A great announcement and a great day…but now what?

April 29, 2014 was a special day. Two groups of people that don’t normally spend a lot of time together packed a large room in the Toronto Reference Library: personal support workers (PSWs) and politicians.

“Today I wish to pay special respect to those who work in community and homecare,” said the Minister of Health and Long-Term Care, Deb Matthews, to the PSWs who had made the trip. “The bottom line is you’re not paid enough.”

As a homecare PSW in Ontario for more than 20 years, I’ve seen and experienced a lot of changes. Throughout the years, we went from making more money for less work, to a declining progression of making less money for more work.

The main reason is no pay increase in years, while everything else has sky-rocketed, such as gas, car insurance, repair and maintenance, and this is just to get out to work. Then there is rent, mortgage, food, uniform, and often child care, just to mention a few essentials. – Carmen Barnwell, PSW from Oakville

Minister Matthews and her staff had invited unions and professional associations to attend a big announcement about homecare funding. The government was hinting that it would be a raise to go directly to homecare workers.

A sea of purple filled the room. Minister Matthews herself wore a mauve dress as a nod to the colours of SEIU Healthcare, the union that has been lobbying to fix the homecare system for over 20 years. Many of the PSWs in attendance were nervous and excited to see if their work on the “Sweet $16” campaign was going to make change.

John Newman, a PSW client, spoke on stage, sitting in his wheelchair. He teared up saying he “didn’t look forward to [his] future” before starting homecare. His wife Shirley said that John’s PSW takes such good care not only of him, but her as well by relieving her “of a lot of thinking and worrying.”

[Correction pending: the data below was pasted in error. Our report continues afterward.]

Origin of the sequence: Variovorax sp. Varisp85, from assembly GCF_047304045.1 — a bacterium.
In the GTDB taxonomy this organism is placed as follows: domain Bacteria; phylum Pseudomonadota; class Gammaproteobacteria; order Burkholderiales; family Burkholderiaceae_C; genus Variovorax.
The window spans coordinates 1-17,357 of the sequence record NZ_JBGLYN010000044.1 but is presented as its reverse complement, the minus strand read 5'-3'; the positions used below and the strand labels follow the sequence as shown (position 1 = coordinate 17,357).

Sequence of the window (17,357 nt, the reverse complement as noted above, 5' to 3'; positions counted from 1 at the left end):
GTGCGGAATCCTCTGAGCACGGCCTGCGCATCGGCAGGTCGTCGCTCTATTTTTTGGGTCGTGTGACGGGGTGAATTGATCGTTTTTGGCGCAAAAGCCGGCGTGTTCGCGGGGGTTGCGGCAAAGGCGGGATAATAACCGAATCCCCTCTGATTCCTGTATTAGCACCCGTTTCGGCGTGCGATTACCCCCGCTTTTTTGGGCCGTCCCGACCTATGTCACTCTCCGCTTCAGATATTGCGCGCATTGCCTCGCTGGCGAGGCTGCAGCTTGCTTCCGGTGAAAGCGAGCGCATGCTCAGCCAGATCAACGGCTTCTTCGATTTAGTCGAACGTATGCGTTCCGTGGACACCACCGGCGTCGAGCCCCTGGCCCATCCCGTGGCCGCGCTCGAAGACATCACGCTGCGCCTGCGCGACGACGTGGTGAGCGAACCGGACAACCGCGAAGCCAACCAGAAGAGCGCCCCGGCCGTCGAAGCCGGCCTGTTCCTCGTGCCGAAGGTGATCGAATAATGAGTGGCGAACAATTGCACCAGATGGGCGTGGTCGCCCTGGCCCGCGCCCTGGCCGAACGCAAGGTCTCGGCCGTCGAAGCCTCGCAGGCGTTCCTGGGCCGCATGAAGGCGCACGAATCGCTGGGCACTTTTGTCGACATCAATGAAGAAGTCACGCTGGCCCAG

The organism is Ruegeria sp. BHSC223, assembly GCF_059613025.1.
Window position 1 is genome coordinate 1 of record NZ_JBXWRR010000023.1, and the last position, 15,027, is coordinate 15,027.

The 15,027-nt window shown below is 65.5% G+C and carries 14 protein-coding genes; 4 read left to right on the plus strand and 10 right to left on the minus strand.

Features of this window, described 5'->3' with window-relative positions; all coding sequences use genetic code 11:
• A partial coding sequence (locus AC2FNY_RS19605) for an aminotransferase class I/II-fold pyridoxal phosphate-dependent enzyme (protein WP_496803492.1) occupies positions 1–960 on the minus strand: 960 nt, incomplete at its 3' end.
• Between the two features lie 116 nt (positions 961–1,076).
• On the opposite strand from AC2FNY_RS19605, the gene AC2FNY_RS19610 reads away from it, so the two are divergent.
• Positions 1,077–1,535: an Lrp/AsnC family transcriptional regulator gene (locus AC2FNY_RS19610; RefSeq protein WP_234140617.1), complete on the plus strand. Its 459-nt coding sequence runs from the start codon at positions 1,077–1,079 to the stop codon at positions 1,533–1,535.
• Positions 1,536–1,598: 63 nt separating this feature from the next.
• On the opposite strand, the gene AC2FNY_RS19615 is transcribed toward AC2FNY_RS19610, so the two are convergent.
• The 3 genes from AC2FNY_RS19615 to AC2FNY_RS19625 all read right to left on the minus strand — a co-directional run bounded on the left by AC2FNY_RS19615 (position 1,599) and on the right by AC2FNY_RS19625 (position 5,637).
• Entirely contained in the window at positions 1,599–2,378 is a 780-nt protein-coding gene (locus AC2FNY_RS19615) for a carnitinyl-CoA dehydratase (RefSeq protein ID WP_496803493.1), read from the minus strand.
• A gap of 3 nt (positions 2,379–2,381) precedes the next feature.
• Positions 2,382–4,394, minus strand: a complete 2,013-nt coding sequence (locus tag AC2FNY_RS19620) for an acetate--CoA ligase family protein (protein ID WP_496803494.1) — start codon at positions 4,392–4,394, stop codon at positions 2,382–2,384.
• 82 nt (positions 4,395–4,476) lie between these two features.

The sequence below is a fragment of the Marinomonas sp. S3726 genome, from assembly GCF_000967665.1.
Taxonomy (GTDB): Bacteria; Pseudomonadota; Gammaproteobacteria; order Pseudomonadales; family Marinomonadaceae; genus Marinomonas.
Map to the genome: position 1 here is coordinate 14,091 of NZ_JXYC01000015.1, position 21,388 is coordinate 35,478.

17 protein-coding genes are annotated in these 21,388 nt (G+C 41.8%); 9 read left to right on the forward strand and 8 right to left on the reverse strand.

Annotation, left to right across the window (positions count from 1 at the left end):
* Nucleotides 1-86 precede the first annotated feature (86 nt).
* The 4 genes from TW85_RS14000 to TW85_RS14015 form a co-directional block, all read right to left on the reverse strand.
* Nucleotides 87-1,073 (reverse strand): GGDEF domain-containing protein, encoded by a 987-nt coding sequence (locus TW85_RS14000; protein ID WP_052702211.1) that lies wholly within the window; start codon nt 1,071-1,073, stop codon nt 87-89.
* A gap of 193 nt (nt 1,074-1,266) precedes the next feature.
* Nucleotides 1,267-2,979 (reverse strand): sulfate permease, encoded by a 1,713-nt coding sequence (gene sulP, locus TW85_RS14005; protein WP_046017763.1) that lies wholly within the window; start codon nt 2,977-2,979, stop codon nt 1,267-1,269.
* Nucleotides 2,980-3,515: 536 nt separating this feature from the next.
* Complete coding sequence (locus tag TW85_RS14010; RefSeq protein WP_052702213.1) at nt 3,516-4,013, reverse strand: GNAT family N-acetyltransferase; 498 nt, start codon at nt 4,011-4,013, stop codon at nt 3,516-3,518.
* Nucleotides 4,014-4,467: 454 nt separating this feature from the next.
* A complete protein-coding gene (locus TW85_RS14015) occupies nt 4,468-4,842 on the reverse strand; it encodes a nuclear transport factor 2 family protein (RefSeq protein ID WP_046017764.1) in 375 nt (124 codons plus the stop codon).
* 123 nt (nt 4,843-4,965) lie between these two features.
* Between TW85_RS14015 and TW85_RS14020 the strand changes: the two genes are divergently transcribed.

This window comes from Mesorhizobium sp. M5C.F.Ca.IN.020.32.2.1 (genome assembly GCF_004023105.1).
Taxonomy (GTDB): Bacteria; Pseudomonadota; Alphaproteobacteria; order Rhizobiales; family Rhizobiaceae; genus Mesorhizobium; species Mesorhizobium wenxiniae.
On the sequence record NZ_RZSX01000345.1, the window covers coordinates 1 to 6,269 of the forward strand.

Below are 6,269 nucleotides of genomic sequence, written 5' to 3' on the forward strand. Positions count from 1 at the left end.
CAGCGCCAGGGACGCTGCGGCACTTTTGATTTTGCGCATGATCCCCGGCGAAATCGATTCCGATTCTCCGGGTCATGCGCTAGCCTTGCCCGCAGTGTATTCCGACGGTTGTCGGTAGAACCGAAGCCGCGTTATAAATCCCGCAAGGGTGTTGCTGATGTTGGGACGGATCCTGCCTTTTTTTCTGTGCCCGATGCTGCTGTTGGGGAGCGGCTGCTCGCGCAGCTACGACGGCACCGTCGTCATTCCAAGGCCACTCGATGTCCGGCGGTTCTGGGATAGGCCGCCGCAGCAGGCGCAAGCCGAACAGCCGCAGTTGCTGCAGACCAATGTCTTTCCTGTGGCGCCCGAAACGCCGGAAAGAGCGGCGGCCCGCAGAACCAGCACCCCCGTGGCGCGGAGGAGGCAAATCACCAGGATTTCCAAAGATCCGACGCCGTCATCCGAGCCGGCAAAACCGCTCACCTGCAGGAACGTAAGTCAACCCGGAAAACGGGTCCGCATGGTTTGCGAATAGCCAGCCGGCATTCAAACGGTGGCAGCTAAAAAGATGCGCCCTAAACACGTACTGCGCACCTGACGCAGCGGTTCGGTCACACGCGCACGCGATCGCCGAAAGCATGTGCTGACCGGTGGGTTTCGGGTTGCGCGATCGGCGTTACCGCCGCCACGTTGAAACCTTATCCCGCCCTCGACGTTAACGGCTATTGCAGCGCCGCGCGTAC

Before making their announcement, both Minister Matthews and Finance Minister Charles Sousa took some time to share their stories about homecare workers. “You make us all so very, very proud” said Charles Sousa to the PSWs in purple shirts. And Deb Matthews played the Walk-a-day video she did with PSW Juliette Chesney from Milton, Ontario, who was also in the crowd.

The Minister spoke about a SEIU Healthcare PSW from Hamilton. She said: “Last year, Rachel made $16,000. She’s counted among the working poor. She’d make a lot more money working in long-term care or in a hospital.”

Then, the Minister gave details. She promised that all publicly-funded homecare and community care personal support workers in Ontario would get a raise of $1.50 retroactive to April 1, 2014, regardless of whether or not the Liberal budget were to pass. The room erupted in celebration.

Since then, an election has been called for June 12, 2014. Deb Matthews has repeated that the $1.50 across-the-board raise will be given to all Ontario publicly-funded homecare and community care PSWs. But with election campaigns in full swing, no one knows yet exactly when or how that money will be paid out. The rest of the items Minister Matthews promised depend on the outcome of the election on June 12.

Tim Hudak recently said a PC government would cancel planned raises to homecare PSWs. SEIU Healthcare is calling on Andrea Horwath’s NDP to match or surpass the historic measures for homecare workers promised by the Liberal government.

Sweet $16 is a platform to advocate for several key changes to homecare, but the compensation issue stands out. All political parties should commit to immediate raises for homecare PSWs and working hard to fix the many issues faced by the sector, for the betterment of both the workers and their dear clients.

G.W.

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